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In Search of Tenkara [VIDEO]

In Search of Tenkara [VIDEO]

About this video:
Yesterday, March 8th, I decided I had spent enough time looking at my computer. It was time to go fishing.

 In order not to feel guilty about stopping my work in the middle of the day, I decided to film the moments that make up the act of going fishing and hopefully I’d also be able to catch a fish for the camera too. The entire video was shot and edited yesterday. And, it was entirely impromptu; no planning and no scripting (including no scripting of the narration). Just fishing.
My wife Margaret was free and decided to come out with me and our dog Yuki. We drove to Eldorado Canyon, just south of Boulder, to fish South Boulder creek with tenkara.

For filming I used a combination of three cameras, my iPhone, a GoPro, and my Canon 7D DSLR on a tripod. I wanted to get as many points of view as I could given I had limited time out there. The fishing had been very slow and I only spent about 2 1/2 hours fishing.
Upon getting home, I started editing the video. I couldn’t wait to see how the shots turned out. Filming yourself without help with 3 cameras is quite tricky, but I liked what I saw.
As I watched the footage, a story started forming in my head. Preparing to go fishing shouldn’t take too long, grab your stuff, drive, dress up and fish. I wanted to show the process of heading out. My dog jumping in the car, grabbing my waders and rod, dressing up and hiking to the stream.
A while ago I wrote an essay for the Fly Fish Journal which I titled “In Search of Tenkara” (renamed in print). I realized, as I watched the footage, that indeed I was again searching for tenkara. Tenkara is one of those things that can be easy to describe, but it turns out it is harder to explain than I had anticipated. In the end, however, it is just fishing. And, the best way to understand it, is to fish.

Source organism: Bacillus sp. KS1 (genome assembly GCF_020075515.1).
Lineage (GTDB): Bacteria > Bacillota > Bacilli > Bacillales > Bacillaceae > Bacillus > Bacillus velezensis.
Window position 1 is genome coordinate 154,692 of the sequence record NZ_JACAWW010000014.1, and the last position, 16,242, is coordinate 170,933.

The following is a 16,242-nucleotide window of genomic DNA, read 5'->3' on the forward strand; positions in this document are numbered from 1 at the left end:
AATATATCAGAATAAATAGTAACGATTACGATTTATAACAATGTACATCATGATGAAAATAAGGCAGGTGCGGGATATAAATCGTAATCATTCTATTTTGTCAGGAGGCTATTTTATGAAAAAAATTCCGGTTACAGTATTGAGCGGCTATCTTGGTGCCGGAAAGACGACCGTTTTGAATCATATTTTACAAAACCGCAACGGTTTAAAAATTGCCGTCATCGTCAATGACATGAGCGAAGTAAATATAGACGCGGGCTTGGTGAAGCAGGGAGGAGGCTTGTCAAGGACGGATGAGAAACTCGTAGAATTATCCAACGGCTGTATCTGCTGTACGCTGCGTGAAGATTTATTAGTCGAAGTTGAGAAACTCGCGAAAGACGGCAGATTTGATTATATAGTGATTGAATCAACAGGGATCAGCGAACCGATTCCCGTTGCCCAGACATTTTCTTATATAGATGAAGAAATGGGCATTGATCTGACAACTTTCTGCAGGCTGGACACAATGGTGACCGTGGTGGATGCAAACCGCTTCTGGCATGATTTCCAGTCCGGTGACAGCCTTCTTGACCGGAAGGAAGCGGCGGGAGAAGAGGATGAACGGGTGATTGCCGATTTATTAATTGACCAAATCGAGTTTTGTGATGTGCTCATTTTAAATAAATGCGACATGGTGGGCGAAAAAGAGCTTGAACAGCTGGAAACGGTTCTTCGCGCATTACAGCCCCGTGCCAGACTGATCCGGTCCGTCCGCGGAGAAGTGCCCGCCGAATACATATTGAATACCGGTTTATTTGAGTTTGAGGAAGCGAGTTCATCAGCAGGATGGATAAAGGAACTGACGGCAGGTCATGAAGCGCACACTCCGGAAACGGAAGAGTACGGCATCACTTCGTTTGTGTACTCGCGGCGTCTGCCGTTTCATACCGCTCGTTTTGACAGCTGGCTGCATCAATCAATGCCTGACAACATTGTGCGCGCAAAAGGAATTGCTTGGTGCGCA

As I started putting the first few images together, I decided to narrate it and explain a bit of my philosophy on tenkara, as well as where it comes from. I put those shots together and started playing with the music.
At one point Margaret heard one of the songs I was playing and came into my office to check out the video. I was playing Nick Ogawa (Takenobu)’s music with the footage. The songs in his album Momotaro really seemed to be the right fit for the mood I was trying to set. Margaret heard one song in particular that she liked.
Then, I showed her a shot in which our dog had run away from her and came running toward me down in the water. I had no idea if any of this was captured (after Yuki came to me, I went to get the camera and it was turned off, the battery had died). I absolutely love the last shot of the film with Yuki running down the snow, finding her way around some boulders to get to me and then wagging her tail in happiness.

Margaret asked me what song that was and I told her it was Takenobu’s. We went to see the name, and it was called “The Dog”. Wow! Not sure what’s up with coincidences I find with his music, but not only did the music go super well with the video, but the title was extremely appropriate.

I think we can finally put to rest what tenkara means; it really just means “From Heaven”. Perhaps not because of the story I share in the video, but because that’s how you can feel when you head out to a stream. Fishing in a canyon with no cell phone coverage, no internet, close to home, not much to worry about and enjoying the company of my wife and our dog – that is indeed a gift from heaven.


Ps. As a side note, I hope this short film may serve as an inspiration for you to enter the Video Contest where we’re giving away a trip to the 2013 Tenkara Summit in Virginia.